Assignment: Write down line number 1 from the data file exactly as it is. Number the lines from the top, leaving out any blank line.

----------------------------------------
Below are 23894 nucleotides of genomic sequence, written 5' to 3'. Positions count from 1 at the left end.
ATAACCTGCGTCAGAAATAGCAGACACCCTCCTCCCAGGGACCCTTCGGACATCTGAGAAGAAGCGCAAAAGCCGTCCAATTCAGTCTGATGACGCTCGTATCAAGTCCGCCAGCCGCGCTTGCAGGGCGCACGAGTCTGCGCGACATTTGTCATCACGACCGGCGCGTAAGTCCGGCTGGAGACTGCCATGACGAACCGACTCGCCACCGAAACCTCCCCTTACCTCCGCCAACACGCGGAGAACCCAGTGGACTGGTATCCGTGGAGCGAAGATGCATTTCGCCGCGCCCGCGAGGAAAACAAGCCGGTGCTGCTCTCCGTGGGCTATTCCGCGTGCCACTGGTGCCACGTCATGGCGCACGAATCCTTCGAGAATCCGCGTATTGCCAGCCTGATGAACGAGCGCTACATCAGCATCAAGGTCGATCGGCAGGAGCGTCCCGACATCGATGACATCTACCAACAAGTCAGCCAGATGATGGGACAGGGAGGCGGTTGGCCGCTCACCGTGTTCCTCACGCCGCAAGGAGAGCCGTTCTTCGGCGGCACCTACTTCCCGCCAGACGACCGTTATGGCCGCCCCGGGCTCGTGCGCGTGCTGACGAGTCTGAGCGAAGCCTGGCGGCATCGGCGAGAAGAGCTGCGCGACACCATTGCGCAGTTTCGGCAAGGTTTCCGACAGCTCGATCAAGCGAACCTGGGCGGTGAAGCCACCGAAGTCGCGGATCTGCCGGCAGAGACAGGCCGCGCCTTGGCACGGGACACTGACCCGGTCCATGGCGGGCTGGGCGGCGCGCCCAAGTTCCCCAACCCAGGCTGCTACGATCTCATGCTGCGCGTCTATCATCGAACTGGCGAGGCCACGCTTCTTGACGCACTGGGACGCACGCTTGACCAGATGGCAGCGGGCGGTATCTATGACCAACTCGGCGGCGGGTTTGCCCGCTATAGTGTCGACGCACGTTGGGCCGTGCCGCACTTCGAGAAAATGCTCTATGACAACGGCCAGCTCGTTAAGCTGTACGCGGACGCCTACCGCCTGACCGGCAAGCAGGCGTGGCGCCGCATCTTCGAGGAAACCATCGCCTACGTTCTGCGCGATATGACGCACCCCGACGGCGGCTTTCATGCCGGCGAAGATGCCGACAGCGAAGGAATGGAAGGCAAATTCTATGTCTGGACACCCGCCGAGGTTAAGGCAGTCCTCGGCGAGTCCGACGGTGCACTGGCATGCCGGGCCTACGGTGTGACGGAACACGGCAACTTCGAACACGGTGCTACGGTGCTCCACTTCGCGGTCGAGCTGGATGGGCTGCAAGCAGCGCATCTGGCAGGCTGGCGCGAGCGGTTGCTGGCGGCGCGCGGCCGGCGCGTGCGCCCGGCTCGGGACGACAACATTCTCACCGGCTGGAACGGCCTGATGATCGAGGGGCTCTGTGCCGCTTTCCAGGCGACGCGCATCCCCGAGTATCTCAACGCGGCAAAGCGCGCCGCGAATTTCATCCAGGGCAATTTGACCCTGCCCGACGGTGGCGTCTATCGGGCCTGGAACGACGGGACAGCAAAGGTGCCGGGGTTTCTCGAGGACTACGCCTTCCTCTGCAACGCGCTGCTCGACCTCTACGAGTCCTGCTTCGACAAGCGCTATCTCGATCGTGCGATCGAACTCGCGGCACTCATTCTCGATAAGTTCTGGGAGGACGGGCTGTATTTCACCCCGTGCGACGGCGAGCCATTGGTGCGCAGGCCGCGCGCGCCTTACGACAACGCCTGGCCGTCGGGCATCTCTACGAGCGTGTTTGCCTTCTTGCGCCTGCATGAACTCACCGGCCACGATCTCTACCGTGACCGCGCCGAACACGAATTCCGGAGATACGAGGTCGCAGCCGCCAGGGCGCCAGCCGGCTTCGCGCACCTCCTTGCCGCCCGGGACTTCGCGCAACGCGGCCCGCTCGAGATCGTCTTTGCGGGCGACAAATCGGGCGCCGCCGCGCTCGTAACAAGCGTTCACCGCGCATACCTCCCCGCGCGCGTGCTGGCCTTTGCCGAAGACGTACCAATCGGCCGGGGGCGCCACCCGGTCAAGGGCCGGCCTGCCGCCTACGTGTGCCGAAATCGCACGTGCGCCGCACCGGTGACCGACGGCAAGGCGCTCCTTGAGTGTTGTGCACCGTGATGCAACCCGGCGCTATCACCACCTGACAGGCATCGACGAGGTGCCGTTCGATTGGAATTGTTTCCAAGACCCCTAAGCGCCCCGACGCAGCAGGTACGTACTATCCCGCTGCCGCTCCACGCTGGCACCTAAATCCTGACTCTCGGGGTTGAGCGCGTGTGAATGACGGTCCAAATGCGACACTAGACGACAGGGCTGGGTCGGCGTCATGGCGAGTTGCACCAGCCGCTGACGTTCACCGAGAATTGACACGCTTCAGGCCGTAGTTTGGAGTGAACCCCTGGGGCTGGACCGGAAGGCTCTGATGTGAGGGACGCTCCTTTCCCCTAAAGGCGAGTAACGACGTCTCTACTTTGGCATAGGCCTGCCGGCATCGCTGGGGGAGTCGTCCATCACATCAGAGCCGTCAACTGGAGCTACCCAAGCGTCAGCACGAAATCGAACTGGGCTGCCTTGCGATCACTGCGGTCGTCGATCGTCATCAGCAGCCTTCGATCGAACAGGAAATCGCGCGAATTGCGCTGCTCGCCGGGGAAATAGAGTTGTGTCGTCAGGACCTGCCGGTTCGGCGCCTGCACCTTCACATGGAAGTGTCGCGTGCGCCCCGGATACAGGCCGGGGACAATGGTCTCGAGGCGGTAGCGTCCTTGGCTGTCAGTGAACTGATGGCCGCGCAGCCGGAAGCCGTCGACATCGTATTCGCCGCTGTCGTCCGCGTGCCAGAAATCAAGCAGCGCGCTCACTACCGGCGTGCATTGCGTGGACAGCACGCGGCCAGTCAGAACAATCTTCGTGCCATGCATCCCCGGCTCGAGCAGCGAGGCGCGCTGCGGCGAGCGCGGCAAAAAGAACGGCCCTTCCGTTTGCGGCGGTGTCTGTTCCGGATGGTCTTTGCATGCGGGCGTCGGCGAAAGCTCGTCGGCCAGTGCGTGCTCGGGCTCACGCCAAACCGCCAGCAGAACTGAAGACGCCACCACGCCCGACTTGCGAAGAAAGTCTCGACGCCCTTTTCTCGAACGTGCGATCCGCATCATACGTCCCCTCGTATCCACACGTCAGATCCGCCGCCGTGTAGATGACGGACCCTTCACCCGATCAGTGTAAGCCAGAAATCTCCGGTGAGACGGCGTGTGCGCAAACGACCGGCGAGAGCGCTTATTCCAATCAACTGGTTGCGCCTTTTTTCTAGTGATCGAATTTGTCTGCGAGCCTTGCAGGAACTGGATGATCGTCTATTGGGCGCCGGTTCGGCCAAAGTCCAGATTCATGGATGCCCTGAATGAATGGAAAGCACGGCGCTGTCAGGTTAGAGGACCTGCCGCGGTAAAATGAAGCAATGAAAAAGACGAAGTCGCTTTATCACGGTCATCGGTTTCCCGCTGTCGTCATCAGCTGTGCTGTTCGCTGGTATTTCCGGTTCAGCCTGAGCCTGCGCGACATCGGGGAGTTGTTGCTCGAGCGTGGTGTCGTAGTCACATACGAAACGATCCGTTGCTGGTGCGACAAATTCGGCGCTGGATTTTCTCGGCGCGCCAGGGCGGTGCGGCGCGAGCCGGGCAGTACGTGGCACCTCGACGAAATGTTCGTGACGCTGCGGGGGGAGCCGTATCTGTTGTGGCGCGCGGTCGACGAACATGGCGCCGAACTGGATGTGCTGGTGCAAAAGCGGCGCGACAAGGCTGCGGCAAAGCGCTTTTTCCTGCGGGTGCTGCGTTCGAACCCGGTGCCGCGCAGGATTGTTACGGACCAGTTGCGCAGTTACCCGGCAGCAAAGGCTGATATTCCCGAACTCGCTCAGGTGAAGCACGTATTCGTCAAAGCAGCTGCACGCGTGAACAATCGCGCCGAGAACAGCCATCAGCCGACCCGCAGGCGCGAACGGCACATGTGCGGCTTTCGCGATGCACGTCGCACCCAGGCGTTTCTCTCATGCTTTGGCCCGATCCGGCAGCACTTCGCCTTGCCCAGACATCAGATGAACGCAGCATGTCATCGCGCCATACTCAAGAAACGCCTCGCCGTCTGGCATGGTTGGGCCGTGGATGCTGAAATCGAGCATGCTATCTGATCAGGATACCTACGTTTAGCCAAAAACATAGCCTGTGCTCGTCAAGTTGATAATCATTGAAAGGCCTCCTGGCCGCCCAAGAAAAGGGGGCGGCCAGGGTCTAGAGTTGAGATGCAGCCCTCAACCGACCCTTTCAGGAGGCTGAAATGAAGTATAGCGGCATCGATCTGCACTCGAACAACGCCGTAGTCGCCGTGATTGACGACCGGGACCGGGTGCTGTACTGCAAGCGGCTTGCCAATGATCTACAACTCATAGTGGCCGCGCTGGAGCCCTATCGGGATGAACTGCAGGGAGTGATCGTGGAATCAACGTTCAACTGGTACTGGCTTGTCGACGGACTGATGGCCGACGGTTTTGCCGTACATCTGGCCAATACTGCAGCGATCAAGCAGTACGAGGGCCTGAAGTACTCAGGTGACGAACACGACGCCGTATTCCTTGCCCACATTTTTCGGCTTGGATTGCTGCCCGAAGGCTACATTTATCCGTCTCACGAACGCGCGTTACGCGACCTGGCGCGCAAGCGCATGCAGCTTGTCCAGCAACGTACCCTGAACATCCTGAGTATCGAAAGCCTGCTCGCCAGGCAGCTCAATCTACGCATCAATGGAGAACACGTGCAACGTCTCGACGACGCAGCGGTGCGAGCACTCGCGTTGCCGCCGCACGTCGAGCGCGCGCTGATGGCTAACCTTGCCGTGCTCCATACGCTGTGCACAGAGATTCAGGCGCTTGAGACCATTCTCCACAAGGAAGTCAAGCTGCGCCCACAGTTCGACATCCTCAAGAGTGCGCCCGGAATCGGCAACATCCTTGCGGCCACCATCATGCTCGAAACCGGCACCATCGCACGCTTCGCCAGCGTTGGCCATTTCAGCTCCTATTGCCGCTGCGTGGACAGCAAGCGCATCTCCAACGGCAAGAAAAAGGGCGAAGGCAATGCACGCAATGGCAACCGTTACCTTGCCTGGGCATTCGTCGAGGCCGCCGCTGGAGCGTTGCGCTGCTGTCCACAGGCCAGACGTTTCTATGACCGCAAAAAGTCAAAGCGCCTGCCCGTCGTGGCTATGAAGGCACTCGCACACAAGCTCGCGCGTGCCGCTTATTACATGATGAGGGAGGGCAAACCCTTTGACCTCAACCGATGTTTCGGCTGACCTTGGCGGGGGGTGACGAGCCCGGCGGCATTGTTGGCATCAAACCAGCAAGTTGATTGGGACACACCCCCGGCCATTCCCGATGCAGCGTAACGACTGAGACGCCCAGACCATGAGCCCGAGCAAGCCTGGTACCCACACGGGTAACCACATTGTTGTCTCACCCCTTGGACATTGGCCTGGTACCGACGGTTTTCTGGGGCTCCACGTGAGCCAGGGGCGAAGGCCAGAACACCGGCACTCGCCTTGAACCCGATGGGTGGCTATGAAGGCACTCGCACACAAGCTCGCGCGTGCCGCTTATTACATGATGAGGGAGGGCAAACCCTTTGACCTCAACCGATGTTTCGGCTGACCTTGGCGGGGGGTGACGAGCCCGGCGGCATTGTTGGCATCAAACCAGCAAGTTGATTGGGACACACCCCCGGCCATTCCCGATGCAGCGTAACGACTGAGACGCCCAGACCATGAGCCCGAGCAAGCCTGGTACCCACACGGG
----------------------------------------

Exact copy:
Below are 23894 nucleotides of genomic sequence, written 5' to 3'. Positions count from 1 at the left end.